At this point in time, she used the right words. The police told me later on that most women blubber about how their husband is in pain, please help, etc., etc., etc. so the dispatcher sends the police. That's about ten or fifteen minutes of very critical time gone because when the police arrive, they call for an ambulance right away. She told the emergency dispatcher "we have a medical emergency here, please send an ambulance". During all this time I could hear her answering a couple of questions as I looked around our beautiful, newly renovated kitchen and it dawned on me that "I may never see this kitchen again!" About seven minutes later, the front door bell rang and New Orleans Finest Fire Department was at the door.
Now I know the Fire Department has to train their personnel on how to approach an accident or heart attack victim. I don't know if they specially trained this particular fireman who walked into my house. I did have a direct view of the front door from my seat in the kitchen. When my wife let him in, he didn't just walk in, he swaggered in and his whole attitude was "All right! Where's this stupid, puny heart attack that thinks it's going to steal one of OUR citizens?"
I can't tell you how happy and relieved I was to see him and that attitude! He caught sight of me and came right over to where I was sitting, knelt down on one knee, patted my knee and said "All right, Podnah, your in good hands now!" He grabbed hold of my hand. shoved some stuff in it and said "Here, chew this up". It was partially crushed aspirin. Ten minutes later I was laying on the gurney, strapped in and out in the street with all of the gawking spectators, even at midnight. I looked around at the outside of our beautiful house thinking "I may never see this again". Ten minutes later I was in the ambulance and on the way to the hospital. Twenty minutes later a doctor at Baptist Hospital was working on me with an angiogram and inserting a stint into a blocked artery. Talk about quick response! It doesn't get much better than that!
Now folks, in regards to the ride to the hospital, I don't know how many of you have had the great misfortune to have to be carted off to the hospital in an ambulance but I doubt any other ride would have been as painful or jarring as that short trip to Baptist Hospital, less than 4 miles away. We all know that the streets in New Orleans are in terrible shape but to put an accident or heart attack victim into a vehicle that has NO shocks and NO springs is nothing short of criminal. A good set of shocks and springs can make a trip on very rough roads very tolerable. Without them it is HORRIBLE! I intend to pursue this as soon as I get back on my feet because I feel that under other circumstances, the trip in that ambulance could have killed me.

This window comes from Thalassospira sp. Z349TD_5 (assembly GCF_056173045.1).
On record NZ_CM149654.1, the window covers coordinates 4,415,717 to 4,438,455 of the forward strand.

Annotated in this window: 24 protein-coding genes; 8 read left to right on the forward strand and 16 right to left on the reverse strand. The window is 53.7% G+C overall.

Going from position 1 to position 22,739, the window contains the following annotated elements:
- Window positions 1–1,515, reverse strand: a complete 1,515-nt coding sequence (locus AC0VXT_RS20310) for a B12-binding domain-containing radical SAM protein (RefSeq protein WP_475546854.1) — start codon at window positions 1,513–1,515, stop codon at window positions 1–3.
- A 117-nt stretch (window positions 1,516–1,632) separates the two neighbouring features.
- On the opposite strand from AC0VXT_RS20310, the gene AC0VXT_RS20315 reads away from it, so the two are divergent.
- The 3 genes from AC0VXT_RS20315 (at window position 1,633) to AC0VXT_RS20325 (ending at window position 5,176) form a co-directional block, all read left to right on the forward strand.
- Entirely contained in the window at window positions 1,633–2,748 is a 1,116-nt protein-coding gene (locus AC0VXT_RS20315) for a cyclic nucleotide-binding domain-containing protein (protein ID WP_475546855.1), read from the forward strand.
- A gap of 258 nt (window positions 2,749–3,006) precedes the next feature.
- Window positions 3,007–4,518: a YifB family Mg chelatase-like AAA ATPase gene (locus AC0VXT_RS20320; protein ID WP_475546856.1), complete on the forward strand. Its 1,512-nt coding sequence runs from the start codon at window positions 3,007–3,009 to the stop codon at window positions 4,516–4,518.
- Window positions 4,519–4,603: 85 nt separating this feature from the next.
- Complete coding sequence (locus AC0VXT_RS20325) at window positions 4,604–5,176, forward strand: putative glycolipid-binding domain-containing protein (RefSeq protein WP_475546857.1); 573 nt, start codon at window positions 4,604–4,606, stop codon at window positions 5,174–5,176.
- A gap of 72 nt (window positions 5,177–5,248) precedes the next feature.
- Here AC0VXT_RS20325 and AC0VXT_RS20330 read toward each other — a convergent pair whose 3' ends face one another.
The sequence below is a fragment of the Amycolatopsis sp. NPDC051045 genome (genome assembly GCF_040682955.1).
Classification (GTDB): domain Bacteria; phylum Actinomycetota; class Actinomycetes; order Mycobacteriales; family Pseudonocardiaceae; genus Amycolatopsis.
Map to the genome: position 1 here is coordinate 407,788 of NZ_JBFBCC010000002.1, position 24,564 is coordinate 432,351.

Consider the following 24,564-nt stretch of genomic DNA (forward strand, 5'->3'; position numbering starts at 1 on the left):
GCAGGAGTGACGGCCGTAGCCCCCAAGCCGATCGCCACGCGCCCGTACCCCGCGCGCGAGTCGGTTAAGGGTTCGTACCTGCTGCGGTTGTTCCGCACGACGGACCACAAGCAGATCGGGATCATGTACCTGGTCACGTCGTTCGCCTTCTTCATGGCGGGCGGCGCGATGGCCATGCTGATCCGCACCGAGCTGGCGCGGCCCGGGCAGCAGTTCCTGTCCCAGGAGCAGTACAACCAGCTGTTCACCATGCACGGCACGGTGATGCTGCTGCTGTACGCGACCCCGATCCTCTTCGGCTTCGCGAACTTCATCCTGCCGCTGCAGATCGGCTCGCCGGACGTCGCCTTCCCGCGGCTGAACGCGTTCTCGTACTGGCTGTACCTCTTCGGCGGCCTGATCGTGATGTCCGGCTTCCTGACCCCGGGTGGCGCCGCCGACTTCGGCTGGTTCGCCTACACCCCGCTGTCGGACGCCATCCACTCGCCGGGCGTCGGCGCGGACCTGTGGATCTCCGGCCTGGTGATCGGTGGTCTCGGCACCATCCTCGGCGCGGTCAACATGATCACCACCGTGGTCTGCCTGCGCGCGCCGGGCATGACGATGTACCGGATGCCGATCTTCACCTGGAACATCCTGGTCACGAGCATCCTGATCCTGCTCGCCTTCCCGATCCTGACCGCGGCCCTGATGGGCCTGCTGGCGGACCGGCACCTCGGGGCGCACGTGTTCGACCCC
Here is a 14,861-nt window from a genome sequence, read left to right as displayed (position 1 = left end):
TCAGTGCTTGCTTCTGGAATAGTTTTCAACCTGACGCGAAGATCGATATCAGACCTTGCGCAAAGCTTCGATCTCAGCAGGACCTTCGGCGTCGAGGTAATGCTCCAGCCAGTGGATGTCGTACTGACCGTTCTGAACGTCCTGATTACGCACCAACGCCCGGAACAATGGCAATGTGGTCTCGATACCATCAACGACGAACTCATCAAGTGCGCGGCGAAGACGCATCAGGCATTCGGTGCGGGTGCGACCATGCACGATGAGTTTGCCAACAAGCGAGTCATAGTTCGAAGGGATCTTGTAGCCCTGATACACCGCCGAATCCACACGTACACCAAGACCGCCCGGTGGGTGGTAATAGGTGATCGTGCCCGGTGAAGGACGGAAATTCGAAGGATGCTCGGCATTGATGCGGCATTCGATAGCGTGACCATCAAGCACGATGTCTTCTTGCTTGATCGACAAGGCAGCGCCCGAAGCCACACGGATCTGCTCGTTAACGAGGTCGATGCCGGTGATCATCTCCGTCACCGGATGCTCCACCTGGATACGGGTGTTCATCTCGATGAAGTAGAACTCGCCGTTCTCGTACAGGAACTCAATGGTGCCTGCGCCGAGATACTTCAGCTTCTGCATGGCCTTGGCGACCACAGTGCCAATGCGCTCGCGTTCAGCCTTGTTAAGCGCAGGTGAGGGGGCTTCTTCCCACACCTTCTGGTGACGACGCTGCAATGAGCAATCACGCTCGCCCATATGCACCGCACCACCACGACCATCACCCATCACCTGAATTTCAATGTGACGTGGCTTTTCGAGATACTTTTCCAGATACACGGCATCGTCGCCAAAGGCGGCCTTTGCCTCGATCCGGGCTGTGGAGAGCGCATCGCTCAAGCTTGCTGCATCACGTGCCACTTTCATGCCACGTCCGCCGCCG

The treatment I received at the hands of the entire emergency crew, and from all the people at Baptist hospital involved in helping me recover from my heart attack, was first class. I don't think I'd be alive if it hadn't been for them. Thanks to all of you - someday soon I intend to thank you in person.
Copyright 2005 by fritz owens, hendersonville, NC 28792
May 2006 - a few additional notes. Less than two months after I was released from Baptist Hospital, Hurricane Katrina struck New Orleans and Baptist Hospital was wiped out. The last information I got about a week ago is that neither Baptist or Mercy hospitals are ever going to open again. I hope it's not true but I certainly wouldn't be surprised.
We have left New Orleans never to return because of the avoidable flood that put five feet of water in our home and destroyed everything we held dear after 42 years of married life. The crooked politicians who are responsible for this disaster won't give up easily as is evident from the things that have gone on in the last six months, particularly the lack of meaningful action in fixing the levees to handle a Category 5 storm. We are not going to live in fear, wondering if it's going to happen again every June and tremble everytime a hurricane hits the Gulf until November. We are NOT going to live like that. The weather people are predicting a worse hurricane season than last year. I sure don't want to be around for that!